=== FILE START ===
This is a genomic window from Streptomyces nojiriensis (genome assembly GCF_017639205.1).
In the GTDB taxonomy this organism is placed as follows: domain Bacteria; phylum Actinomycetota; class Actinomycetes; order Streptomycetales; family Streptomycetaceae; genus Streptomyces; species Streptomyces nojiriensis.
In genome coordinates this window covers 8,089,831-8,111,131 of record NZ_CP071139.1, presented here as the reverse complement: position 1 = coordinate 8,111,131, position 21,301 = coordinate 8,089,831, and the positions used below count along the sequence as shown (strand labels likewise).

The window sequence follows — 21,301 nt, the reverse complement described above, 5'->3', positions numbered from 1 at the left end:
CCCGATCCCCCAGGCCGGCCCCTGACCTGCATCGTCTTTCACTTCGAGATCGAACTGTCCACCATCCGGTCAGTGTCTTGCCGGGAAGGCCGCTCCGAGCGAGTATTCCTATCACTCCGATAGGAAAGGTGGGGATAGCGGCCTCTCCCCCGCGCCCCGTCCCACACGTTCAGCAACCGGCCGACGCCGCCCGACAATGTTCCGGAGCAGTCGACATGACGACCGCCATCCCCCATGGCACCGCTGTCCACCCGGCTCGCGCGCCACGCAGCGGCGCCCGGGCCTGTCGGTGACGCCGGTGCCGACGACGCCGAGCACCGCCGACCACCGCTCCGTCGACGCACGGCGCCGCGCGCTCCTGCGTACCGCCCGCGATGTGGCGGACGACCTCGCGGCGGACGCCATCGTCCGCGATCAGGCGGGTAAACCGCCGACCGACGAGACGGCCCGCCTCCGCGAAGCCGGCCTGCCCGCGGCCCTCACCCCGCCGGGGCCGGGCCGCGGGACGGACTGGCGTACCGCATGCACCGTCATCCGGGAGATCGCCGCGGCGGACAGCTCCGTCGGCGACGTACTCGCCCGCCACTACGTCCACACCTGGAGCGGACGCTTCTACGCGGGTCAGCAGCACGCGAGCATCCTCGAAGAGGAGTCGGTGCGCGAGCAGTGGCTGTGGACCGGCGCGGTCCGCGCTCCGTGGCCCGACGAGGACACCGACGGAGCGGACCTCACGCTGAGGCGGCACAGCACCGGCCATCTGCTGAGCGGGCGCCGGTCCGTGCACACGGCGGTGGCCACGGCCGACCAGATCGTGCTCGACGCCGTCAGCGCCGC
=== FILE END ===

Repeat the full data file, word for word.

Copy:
This is a genomic window from Streptomyces nojiriensis (genome assembly GCF_017639205.1).
In the GTDB taxonomy this organism is placed as follows: domain Bacteria; phylum Actinomycetota; class Actinomycetes; order Streptomycetales; family Streptomycetaceae; genus Streptomyces; species Streptomyces nojiriensis.
In genome coordinates this window covers 8,089,831-8,111,131 of record NZ_CP071139.1, presented here as the reverse complement: position 1 = coordinate 8,111,131, position 21,301 = coordinate 8,089,831, and the positions used below count along the sequence as shown (strand labels likewise).

The window sequence follows — 21,301 nt, the reverse complement described above, 5'->3', positions numbered from 1 at the left end:
CCCGATCCCCCAGGCCGGCCCCTGACCTGCATCGTCTTTCACTTCGAGATCGAACTGTCCACCATCCGGTCAGTGTCTTGCCGGGAAGGCCGCTCCGAGCGAGTATTCCTATCACTCCGATAGGAAAGGTGGGGATAGCGGCCTCTCCCCCGCGCCCCGTCCCACACGTTCAGCAACCGGCCGACGCCGCCCGACAATGTTCCGGAGCAGTCGACATGACGACCGCCATCCCCCATGGCACCGCTGTCCACCCGGCTCGCGCGCCACGCAGCGGCGCCCGGGCCTGTCGGTGACGCCGGTGCCGACGACGCCGAGCACCGCCGACCACCGCTCCGTCGACGCACGGCGCCGCGCGCTCCTGCGTACCGCCCGCGATGTGGCGGACGACCTCGCGGCGGACGCCATCGTCCGCGATCAGGCGGGTAAACCGCCGACCGACGAGACGGCCCGCCTCCGCGAAGCCGGCCTGCCCGCGGCCCTCACCCCGCCGGGGCCGGGCCGCGGGACGGACTGGCGTACCGCATGCACCGTCATCCGGGAGATCGCCGCGGCGGACAGCTCCGTCGGCGACGTACTCGCCCGCCACTACGTCCACACCTGGAGCGGACGCTTCTACGCGGGTCAGCAGCACGCGAGCATCCTCGAAGAGGAGTCGGTGCGCGAGCAGTGGCTGTGGACCGGCGCGGTCCGCGCTCCGTGGCCCGACGAGGACACCGACGGAGCGGACCTCACGCTGAGGCGGCACAGCACCGGCCATCTGCTGAGCGGGCGCCGGTCCGTGCACACGGCGGTGGCCACGGCCGACCAGATCGTGCTCGACGCCGTCAGCGCCGC